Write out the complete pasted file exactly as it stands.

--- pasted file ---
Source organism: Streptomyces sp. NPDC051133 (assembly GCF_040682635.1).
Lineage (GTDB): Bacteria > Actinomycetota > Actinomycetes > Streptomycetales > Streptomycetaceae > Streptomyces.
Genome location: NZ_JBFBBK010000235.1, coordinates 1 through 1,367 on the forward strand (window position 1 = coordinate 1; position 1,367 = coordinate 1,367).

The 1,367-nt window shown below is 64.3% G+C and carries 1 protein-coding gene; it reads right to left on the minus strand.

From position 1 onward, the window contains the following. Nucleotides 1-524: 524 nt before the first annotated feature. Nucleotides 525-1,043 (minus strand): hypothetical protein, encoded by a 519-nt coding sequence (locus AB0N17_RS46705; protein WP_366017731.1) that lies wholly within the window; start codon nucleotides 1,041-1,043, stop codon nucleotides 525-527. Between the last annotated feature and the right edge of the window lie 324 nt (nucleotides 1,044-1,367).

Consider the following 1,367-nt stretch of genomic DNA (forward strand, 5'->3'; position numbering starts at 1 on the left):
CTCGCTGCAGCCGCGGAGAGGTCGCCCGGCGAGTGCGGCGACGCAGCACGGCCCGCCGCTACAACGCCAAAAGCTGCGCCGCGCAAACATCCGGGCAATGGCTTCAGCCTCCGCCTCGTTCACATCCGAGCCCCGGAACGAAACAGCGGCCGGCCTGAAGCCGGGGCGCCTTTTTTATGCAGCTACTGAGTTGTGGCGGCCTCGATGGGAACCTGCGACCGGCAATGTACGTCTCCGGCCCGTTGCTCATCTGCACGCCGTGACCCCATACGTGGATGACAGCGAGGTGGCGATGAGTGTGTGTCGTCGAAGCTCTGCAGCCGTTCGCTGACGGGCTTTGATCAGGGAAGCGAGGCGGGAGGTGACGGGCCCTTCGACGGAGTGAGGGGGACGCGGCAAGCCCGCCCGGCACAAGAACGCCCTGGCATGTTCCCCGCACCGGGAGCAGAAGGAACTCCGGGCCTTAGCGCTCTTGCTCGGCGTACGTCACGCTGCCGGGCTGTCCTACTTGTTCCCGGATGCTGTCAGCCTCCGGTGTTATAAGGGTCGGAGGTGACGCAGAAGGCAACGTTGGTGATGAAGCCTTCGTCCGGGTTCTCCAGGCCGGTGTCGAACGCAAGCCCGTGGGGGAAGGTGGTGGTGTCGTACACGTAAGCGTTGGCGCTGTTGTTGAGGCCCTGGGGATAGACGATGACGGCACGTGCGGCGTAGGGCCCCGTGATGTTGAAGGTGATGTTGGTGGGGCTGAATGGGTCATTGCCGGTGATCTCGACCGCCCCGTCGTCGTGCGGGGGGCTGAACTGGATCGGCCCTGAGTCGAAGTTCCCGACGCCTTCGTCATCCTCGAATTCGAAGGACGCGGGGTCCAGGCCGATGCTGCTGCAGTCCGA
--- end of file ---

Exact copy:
Source organism: Streptomyces sp. NPDC051133 (assembly GCF_040682635.1).
Lineage (GTDB): Bacteria > Actinomycetota > Actinomycetes > Streptomycetales > Streptomycetaceae > Streptomyces.
Genome location: NZ_JBFBBK010000235.1, coordinates 1 through 1,367 on the forward strand (window position 1 = coordinate 1; position 1,367 = coordinate 1,367).

The 1,367-nt window shown below is 64.3% G+C and carries 1 protein-coding gene; it reads right to left on the minus strand.

From position 1 onward, the window contains the following. Nucleotides 1-524: 524 nt before the first annotated feature. Nucleotides 525-1,043 (minus strand): hypothetical protein, encoded by a 519-nt coding sequence (locus AB0N17_RS46705; protein WP_366017731.1) that lies wholly within the window; start codon nucleotides 1,041-1,043, stop codon nucleotides 525-527. Between the last annotated feature and the right edge of the window lie 324 nt (nucleotides 1,044-1,367).

Consider the following 1,367-nt stretch of genomic DNA (forward strand, 5'->3'; position numbering starts at 1 on the left):
CTCGCTGCAGCCGCGGAGAGGTCGCCCGGCGAGTGCGGCGACGCAGCACGGCCCGCCGCTACAACGCCAAAAGCTGCGCCGCGCAAACATCCGGGCAATGGCTTCAGCCTCCGCCTCGTTCACATCCGAGCCCCGGAACGAAACAGCGGCCGGCCTGAAGCCGGGGCGCCTTTTTTATGCAGCTACTGAGTTGTGGCGGCCTCGATGGGAACCTGCGACCGGCAATGTACGTCTCCGGCCCGTTGCTCATCTGCACGCCGTGACCCCATACGTGGATGACAGCGAGGTGGCGATGAGTGTGTGTCGTCGAAGCTCTGCAGCCGTTCGCTGACGGGCTTTGATCAGGGAAGCGAGGCGGGAGGTGACGGGCCCTTCGACGGAGTGAGGGGGACGCGGCAAGCCCGCCCGGCACAAGAACGCCCTGGCATGTTCCCCGCACCGGGAGCAGAAGGAACTCCGGGCCTTAGCGCTCTTGCTCGGCGTACGTCACGCTGCCGGGCTGTCCTACTTGTTCCCGGATGCTGTCAGCCTCCGGTGTTATAAGGGTCGGAGGTGACGCAGAAGGCAACGTTGGTGATGAAGCCTTCGTCCGGGTTCTCCAGGCCGGTGTCGAACGCAAGCCCGTGGGGGAAGGTGGTGGTGTCGTACACGTAAGCGTTGGCGCTGTTGTTGAGGCCCTGGGGATAGACGATGACGGCACGTGCGGCGTAGGGCCCCGTGATGTTGAAGGTGATGTTGGTGGGGCTGAATGGGTCATTGCCGGTGATCTCGACCGCCCCGTCGTCGTGCGGGGGGCTGAACTGGATCGGCCCTGAGTCGAAGTTCCCGACGCCTTCGTCATCCTCGAATTCGAAGGACGCGGGGTCCAGGCCGATGCTGCTGCAGTCCGA